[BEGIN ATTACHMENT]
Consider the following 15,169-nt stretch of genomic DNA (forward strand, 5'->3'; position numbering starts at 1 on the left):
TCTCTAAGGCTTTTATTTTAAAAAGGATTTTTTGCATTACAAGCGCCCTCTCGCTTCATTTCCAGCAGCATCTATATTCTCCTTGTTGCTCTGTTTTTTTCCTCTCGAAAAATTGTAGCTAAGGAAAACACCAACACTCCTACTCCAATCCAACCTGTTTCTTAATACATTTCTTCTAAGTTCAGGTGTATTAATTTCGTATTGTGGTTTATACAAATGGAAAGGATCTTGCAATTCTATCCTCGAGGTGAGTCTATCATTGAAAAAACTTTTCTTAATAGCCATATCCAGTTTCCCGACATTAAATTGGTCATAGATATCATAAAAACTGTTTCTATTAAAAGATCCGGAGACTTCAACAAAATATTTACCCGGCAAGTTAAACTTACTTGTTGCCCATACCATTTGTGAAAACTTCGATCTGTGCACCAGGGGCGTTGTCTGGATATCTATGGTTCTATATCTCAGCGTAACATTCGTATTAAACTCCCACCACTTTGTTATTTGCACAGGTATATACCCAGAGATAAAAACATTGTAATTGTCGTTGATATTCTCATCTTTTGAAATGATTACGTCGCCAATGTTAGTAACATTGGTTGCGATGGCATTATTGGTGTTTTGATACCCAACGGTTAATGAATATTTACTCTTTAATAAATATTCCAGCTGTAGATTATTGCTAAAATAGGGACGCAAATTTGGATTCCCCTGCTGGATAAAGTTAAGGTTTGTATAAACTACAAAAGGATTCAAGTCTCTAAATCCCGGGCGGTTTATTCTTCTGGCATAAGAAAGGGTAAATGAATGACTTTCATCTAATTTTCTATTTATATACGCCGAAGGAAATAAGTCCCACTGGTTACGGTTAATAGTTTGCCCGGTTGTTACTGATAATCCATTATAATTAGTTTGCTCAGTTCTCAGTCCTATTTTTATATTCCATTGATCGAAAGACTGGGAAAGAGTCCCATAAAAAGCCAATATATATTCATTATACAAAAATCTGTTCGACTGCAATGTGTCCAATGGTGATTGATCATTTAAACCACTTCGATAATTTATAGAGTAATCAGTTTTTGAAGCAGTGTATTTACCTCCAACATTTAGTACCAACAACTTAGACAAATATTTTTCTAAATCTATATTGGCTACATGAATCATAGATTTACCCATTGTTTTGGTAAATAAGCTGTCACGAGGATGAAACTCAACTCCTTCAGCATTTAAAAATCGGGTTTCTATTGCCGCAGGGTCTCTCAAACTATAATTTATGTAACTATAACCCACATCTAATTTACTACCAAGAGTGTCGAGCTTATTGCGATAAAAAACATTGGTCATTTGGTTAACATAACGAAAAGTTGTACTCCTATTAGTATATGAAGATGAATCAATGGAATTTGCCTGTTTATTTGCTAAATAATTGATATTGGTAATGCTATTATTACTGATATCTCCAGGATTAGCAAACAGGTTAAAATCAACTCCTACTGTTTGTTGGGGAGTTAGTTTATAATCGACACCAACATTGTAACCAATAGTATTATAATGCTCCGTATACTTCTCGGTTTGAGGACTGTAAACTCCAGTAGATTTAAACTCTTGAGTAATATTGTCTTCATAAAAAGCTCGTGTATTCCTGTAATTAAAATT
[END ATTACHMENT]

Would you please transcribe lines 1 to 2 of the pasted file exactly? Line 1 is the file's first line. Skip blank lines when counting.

Consider the following 15,169-nt stretch of genomic DNA (forward strand, 5'->3'; position numbering starts at 1 on the left):
TCTCTAAGGCTTTTATTTTAAAAAGGATTTTTTGCATTACAAGCGCCCTCTCGCTTCATTTCCAGCAGCATCTATATTCTCCTTGTTGCTCTGTTTTTTTCCTCTCGAAAAATTGTAGCTAAGGAAAACACCAACACTCCTACTCCAATCCAACCTGTTTCTTAATACATTTCTTCTAAGTTCAGGTGTATTAATTTCGTATTGTGGTTTATACAAATGGAAAGGATCTTGCAATTCTATCCTCGAGGTGAGTCTATCATTGAAAAAACTTTTCTTAATAGCCATATCCAGTTTCCCGACATTAAATTGGTCATAGATATCATAAAAACTGTTTCTATTAAAAGATCCGGAGACTTCAACAAAATATTTACCCGGCAAGTTAAACTTACTTGTTGCCCATACCATTTGTGAAAACTTCGATCTGTGCACCAGGGGCGTTGTCTGGATATCTATGGTTCTATATCTCAGCGTAACATTCGTATTAAACTCCCACCACTTTGTTATTTGCACAGGTATATACCCAGAGATAAAAACATTGTAATTGTCGTTGATATTCTCATCTTTTGAAATGATTACGTCGCCAATGTTAGTAACATTGGTTGCGATGGCATTATTGGTGTTTTGATACCCAACGGTTAATGAATATTTACTCTTTAATAAATATTCCAGCTGTAGATTATTGCTAAAATAGGGACGCAAATTTGGATTCCCCTGCTGGATAAAGTTAAGGTTTGTATAAACTACAAAAGGATTCAAGTCTCTAAATCCCGGGCGGTTTATTCTTCTGGCATAAGAAAGGGTAAATGAATGACTTTCATCTAATTTTCTATTTATATACGCCGAAGGAAATAAGTCCCACTGGTTACGGTTAATAGTTTGCCCGGTTGTTACTGATAATCCATTATAATTAGTTTGCTCAGTTCTCAGTCCTATTTTTATATTCCATTGATCGAAAGACTGGGAAAGAGTCCCATAAAAAGCCAATATATATTCATTATACAAAAATCTGTTCGACTGCAATGTGTCCAATGGTGATTGATCATTTAAACCACTTCGATAATTTATAGAGTAATCAGTTTTTGAAGCAGTGTATTTACCTCCAACATTTAGTACCAACAACTTAGACAAATATTTTTCTAAATCTATATTGGCTACATGAATCATAGATTTACCCATTGTTTTGGTAAATAAGCTGTCACGAGGATGAAACTCAACTCCTTCAGCATTTAAAAATCGGGTTTCTATTGCCGCAGGGTCTCTCAAACTATAATTTATGTAACTATAACCCACATCTAATTTACTACCAAGAGTGTCGAGCTTATTGCGATAAAAAACATTGGTCATTTGGTTAACATAACGAAAAGTTGTACTCCTATTAGTATATGAAGATGAATCAATGGAATTTGCCTGTTTATTTGCTAAATAATTGATATTGGTAATGCTATTATTACTGATATCTCCAGGATTAGCAAACAGGTTAAAATCAACTCCTACTGTTTGTTGGGGAGTTAGTTTATAATCGACACCAACATTGTAACCAATAGTATTATAATGCTCCGTATACTTCTCGGTTTGAGGACTGTAAACTCCAGTAGATTTAAACTCTTGAGTAATATTGTCTTCATAAAAAGCTCGTGTATTCCTGTAATTAAAATT